To put this another way, you will work for 30 or 40 years so you can fund 20 or 30 years of retirement. That’s not all though. While you are working you want to spend time raising your kids, going on holidays, and buying (and paying) off your family home.
What ends up happening is most people get to 50 or 55 and realise that they are 70% of the way through their earning and savings journey and become concerned that they are not on track. They often decide at this point they need to get financial advice.
While it is definitely not too late for people in their 50s, there is much more benefit in starting planning earlier.
The next few articles will focus on the steps I recommend you go through to create your financial plan.
Step 1: Know your destination
The first step in any planning process is to know where you are going and what you want to do along the way. It will be different for everyone, but below are some of the questions you should ask yourselves.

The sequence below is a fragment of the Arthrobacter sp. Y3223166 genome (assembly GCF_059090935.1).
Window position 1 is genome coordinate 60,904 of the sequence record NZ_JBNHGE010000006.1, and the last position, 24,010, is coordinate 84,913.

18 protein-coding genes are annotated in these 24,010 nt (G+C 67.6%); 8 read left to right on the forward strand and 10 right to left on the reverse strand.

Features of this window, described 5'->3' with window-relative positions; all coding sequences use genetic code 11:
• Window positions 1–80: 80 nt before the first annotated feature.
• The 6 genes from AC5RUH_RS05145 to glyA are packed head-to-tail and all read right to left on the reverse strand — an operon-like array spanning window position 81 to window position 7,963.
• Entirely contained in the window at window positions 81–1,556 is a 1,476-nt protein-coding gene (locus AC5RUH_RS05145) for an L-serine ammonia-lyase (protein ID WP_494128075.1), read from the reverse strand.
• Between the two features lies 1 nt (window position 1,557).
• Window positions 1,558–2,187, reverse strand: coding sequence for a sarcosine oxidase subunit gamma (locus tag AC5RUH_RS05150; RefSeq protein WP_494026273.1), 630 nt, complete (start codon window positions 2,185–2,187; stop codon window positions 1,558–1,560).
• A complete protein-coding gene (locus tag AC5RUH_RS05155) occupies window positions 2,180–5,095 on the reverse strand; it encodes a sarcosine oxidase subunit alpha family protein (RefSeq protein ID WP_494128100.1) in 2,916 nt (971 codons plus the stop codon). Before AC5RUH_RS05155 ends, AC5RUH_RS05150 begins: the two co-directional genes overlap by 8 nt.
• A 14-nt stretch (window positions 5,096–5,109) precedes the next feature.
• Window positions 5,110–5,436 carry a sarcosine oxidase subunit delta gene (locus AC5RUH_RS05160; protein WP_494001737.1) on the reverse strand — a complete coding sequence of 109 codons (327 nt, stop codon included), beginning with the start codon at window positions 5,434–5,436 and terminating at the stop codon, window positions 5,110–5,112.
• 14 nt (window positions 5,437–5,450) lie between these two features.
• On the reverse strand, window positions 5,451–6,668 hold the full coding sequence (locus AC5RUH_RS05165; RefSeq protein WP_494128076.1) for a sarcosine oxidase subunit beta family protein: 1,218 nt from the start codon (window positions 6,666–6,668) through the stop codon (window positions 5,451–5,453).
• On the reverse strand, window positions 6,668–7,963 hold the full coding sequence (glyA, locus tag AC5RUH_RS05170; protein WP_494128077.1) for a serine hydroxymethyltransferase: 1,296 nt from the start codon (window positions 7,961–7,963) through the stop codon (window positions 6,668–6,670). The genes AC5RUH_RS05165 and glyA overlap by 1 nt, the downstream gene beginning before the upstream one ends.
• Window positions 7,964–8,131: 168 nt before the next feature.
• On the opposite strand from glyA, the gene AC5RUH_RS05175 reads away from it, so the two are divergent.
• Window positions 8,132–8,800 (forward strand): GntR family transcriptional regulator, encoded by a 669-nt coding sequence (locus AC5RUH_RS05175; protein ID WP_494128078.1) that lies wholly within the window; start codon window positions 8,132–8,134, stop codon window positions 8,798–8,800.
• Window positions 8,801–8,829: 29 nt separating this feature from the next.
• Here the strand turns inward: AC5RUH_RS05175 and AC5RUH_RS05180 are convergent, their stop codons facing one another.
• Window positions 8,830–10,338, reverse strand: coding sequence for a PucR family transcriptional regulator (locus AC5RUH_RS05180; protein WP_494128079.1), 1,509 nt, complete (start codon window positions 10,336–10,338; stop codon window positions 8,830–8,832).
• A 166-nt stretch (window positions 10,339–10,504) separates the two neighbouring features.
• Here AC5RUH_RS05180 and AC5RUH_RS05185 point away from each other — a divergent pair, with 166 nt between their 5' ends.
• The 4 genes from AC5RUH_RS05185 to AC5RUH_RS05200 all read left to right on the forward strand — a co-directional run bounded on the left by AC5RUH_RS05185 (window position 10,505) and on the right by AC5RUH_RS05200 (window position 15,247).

- Where do we want to live?
- Do we want to send our kids to private or public schools?
- Will we pay for our kids when they go to university?
- What holidays do we want while the kids are still at home?
- Do we want a career break, or career change?
- When do we want to be able to stop work?
- What do you want to do when you retire?
- What financial legacy will we leave for our kids and grandkids?
Once you have the answers to these questions, you can then start mapping out your life. Make a timeline and start filling in the details.
I specialise in helping busy professionals and executives plan for the future and make the most of their money. They generally earn a good income, but are juggling their career and family life and are concerned they aren’t on track or could be doing more.
If you want to discuss how I can help, book a chat via the button below. Alternatively contact us on 0417 034 252 or at firstname.lastname@example.org.